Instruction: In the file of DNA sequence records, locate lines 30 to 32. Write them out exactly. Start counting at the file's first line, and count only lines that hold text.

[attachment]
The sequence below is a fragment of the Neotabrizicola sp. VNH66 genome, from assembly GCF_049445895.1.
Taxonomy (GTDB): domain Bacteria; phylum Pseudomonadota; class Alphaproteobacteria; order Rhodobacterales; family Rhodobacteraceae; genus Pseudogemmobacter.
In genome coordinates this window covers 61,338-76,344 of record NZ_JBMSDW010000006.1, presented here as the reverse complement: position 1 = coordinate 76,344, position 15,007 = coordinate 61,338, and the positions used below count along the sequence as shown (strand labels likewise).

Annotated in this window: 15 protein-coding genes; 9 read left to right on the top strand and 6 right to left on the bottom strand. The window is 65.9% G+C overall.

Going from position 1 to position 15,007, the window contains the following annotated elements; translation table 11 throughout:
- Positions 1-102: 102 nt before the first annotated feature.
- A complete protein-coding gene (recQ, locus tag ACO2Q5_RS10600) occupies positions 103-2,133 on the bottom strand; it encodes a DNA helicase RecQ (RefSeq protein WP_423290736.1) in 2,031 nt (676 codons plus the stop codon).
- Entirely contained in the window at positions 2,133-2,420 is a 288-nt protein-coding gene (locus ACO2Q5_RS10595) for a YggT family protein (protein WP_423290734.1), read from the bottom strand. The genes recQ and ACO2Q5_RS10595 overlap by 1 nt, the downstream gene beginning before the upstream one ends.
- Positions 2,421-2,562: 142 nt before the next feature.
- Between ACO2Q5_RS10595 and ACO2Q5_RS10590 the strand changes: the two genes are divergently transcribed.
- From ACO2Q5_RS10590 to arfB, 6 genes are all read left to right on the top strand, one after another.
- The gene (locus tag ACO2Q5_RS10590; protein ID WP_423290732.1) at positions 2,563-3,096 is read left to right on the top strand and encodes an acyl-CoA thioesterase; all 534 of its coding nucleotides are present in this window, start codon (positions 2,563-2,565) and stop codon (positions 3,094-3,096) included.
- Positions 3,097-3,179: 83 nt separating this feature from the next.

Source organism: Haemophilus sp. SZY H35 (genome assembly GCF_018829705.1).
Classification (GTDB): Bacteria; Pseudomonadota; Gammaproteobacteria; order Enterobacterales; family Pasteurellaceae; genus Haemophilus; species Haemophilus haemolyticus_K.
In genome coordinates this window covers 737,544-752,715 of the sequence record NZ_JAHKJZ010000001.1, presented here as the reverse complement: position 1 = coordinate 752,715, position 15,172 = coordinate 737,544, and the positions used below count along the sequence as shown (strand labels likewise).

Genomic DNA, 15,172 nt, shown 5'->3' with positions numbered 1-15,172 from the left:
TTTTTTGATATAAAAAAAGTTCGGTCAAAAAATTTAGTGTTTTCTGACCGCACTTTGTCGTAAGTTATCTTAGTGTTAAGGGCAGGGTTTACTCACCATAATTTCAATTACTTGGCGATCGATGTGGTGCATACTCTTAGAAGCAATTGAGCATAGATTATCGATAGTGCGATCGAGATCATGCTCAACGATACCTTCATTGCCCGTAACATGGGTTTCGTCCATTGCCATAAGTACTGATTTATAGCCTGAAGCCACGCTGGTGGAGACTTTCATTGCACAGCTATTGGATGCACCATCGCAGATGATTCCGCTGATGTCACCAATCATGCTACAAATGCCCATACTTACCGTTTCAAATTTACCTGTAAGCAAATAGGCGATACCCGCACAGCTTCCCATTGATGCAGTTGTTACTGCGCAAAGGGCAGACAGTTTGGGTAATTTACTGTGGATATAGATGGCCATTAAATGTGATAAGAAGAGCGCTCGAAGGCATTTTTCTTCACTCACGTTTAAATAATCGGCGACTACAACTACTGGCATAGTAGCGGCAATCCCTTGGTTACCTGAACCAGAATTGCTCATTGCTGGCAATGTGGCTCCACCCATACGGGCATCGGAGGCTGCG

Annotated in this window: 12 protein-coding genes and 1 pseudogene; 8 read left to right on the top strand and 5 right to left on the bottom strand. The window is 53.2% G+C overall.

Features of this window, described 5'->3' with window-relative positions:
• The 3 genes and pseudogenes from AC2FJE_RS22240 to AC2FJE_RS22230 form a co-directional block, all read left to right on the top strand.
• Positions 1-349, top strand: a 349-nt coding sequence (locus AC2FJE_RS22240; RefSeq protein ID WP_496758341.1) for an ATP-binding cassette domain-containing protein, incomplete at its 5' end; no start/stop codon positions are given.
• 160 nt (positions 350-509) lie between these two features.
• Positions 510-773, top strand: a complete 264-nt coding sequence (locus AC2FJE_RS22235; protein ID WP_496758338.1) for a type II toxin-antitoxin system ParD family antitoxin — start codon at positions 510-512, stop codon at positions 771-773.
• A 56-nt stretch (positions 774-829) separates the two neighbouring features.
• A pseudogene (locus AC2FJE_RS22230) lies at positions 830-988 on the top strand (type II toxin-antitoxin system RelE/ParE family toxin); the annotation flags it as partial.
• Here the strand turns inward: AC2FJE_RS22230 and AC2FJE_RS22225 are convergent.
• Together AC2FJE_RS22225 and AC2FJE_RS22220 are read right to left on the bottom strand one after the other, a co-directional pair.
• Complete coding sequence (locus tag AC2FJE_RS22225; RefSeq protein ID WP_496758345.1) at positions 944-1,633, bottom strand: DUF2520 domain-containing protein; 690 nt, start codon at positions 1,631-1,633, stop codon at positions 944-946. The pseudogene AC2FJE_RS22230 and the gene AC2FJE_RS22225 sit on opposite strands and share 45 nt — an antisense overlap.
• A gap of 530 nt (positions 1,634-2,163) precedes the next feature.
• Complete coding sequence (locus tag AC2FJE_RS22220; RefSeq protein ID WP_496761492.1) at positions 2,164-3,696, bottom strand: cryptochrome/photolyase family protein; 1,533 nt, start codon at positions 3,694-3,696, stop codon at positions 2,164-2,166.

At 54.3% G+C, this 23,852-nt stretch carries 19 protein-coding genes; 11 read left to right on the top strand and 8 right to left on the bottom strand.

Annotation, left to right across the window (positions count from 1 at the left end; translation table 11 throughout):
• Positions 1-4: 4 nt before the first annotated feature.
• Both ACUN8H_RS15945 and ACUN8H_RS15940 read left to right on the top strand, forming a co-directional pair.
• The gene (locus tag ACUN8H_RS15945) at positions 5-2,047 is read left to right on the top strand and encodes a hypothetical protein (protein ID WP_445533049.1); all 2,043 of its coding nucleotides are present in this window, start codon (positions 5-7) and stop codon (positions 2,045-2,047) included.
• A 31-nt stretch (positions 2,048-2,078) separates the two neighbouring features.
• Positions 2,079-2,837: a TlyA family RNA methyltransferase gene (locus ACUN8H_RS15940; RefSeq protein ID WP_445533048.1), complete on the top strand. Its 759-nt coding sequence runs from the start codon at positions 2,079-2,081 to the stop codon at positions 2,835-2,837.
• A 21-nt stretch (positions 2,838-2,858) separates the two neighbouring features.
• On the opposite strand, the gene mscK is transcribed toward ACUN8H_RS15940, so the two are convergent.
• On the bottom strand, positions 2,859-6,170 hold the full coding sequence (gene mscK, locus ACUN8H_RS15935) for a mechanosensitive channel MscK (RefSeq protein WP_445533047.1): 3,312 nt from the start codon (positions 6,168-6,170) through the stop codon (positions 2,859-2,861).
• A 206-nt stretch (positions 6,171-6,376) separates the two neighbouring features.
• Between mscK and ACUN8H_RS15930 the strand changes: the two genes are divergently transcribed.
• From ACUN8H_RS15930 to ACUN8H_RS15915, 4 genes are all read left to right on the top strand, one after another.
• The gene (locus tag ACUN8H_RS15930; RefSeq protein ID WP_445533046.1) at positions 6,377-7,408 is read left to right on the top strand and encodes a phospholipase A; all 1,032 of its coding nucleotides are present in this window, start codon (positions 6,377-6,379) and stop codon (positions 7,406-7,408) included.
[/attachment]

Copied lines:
• A gap of 530 nt (positions 1,634-2,163) precedes the next feature.
• Complete coding sequence (locus tag AC2FJE_RS22220; RefSeq protein ID WP_496761492.1) at positions 2,164-3,696, bottom strand: cryptochrome/photolyase family protein; 1,533 nt, start codon at positions 3,694-3,696, stop codon at positions 2,164-2,166.

At 54.3% G+C, this 23,852-nt stretch carries 19 protein-coding genes; 11 read left to right on the top strand and 8 right to left on the bottom strand.